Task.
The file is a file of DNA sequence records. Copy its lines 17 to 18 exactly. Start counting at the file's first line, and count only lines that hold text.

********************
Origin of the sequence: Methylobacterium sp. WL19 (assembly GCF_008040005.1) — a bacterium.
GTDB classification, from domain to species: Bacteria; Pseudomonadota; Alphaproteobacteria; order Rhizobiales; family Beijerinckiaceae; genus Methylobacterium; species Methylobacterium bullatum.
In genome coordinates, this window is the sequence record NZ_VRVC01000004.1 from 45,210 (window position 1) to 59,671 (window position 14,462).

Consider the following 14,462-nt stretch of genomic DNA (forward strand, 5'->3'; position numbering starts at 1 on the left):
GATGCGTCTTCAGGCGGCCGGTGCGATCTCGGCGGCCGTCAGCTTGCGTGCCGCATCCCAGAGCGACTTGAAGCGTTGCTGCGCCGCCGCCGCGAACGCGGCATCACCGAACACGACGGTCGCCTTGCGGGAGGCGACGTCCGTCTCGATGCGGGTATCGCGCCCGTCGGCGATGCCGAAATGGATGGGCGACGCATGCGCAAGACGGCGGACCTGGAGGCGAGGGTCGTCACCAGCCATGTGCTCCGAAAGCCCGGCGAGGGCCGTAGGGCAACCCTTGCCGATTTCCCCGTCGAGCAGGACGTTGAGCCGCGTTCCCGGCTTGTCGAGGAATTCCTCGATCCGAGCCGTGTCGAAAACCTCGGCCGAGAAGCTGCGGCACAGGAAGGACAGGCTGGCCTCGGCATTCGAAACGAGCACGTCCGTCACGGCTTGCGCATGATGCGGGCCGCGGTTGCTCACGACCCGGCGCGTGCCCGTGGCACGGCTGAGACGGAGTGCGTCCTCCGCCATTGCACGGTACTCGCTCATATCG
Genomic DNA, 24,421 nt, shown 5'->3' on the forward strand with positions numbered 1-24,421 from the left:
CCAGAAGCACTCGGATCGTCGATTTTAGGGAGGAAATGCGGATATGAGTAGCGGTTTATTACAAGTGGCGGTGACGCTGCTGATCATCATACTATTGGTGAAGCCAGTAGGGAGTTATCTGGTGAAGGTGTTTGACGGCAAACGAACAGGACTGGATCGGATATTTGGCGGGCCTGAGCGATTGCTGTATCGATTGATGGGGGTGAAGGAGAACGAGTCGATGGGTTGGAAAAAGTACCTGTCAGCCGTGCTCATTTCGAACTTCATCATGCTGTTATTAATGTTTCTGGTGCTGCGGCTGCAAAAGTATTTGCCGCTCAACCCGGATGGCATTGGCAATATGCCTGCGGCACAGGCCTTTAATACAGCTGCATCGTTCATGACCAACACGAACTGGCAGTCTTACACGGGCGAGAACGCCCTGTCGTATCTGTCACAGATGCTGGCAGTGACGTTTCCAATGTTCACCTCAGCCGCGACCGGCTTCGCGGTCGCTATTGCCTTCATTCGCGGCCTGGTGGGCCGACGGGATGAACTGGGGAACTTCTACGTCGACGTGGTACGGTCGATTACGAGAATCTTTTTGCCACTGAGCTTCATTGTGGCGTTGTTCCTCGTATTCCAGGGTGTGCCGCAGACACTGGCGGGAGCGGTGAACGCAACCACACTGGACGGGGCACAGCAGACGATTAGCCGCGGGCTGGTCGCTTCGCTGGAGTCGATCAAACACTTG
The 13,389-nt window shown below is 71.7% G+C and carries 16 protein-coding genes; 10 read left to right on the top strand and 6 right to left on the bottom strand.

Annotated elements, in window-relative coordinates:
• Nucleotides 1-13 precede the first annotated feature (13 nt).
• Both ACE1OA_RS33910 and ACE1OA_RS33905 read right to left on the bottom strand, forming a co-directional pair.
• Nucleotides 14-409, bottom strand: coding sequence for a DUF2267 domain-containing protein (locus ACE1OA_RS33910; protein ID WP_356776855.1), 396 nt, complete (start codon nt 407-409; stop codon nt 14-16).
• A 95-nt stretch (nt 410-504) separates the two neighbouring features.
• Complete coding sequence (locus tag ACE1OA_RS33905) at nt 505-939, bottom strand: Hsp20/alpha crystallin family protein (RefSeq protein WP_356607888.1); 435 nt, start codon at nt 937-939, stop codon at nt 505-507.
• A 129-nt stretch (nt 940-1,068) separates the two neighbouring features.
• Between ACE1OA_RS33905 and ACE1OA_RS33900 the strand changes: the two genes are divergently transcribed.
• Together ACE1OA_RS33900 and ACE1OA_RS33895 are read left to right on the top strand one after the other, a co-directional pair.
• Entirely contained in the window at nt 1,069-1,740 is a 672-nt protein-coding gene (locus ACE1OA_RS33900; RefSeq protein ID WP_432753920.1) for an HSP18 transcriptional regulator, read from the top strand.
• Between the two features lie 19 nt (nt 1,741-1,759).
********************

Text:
• Together ACE1OA_RS33900 and ACE1OA_RS33895 are read left to right on the top strand one after the other, a co-directional pair.
• Entirely contained in the window at nt 1,069-1,740 is a 672-nt protein-coding gene (locus ACE1OA_RS33900; RefSeq protein ID WP_432753920.1) for an HSP18 transcriptional regulator, read from the top strand.